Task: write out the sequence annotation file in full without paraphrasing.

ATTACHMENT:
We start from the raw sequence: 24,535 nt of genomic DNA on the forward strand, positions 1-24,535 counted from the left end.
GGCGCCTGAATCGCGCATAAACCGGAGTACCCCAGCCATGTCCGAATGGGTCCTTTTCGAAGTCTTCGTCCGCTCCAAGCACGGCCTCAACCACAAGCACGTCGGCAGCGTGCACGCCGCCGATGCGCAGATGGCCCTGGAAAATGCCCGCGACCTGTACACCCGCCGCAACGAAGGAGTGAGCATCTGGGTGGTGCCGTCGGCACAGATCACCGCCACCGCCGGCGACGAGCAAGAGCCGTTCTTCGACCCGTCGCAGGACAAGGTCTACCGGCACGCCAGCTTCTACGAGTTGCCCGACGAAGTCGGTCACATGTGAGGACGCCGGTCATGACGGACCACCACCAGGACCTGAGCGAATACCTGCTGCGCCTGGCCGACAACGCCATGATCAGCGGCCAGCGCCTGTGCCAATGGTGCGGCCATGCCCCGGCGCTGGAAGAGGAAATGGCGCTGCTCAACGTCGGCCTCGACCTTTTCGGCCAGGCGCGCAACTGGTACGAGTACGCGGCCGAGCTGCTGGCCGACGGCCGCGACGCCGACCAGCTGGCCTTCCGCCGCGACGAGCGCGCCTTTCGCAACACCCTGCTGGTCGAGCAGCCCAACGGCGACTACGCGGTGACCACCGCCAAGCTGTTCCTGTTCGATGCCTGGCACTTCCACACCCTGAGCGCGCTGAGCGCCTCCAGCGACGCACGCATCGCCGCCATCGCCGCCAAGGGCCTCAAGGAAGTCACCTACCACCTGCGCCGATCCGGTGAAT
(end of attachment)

We start from the raw sequence: 24,535 nt of genomic DNA on the forward strand, positions 1-24,535 counted from the left end.
GGCGCCTGAATCGCGCATAAACCGGAGTACCCCAGCCATGTCCGAATGGGTCCTTTTCGAAGTCTTCGTCCGCTCCAAGCACGGCCTCAACCACAAGCACGTCGGCAGCGTGCACGCCGCCGATGCGCAGATGGCCCTGGAAAATGCCCGCGACCTGTACACCCGCCGCAACGAAGGAGTGAGCATCTGGGTGGTGCCGTCGGCACAGATCACCGCCACCGCCGGCGACGAGCAAGAGCCGTTCTTCGACCCGTCGCAGGACAAGGTCTACCGGCACGCCAGCTTCTACGAGTTGCCCGACGAAGTCGGTCACATGTGAGGACGCCGGTCATGACGGACCACCACCAGGACCTGAGCGAATACCTGCTGCGCCTGGCCGACAACGCCATGATCAGCGGCCAGCGCCTGTGCCAATGGTGCGGCCATGCCCCGGCGCTGGAAGAGGAAATGGCGCTGCTCAACGTCGGCCTCGACCTTTTCGGCCAGGCGCGCAACTGGTACGAGTACGCGGCCGAGCTGCTGGCCGACGGCCGCGACGCCGACCAGCTGGCCTTCCGCCGCGACGAGCGCGCCTTTCGCAACACCCTGCTGGTCGAGCAGCCCAACGGCGACTACGCGGTGACCACCGCCAAGCTGTTCCTGTTCGATGCCTGGCACTTCCACACCCTGAGCGCGCTGAGCGCCTCCAGCGACGCACGCATCGCCGCCATCGCCGCCAAGGGCCTCAAGGAAGTCACCTACCACCTGCGCCGATCCGGTGAAT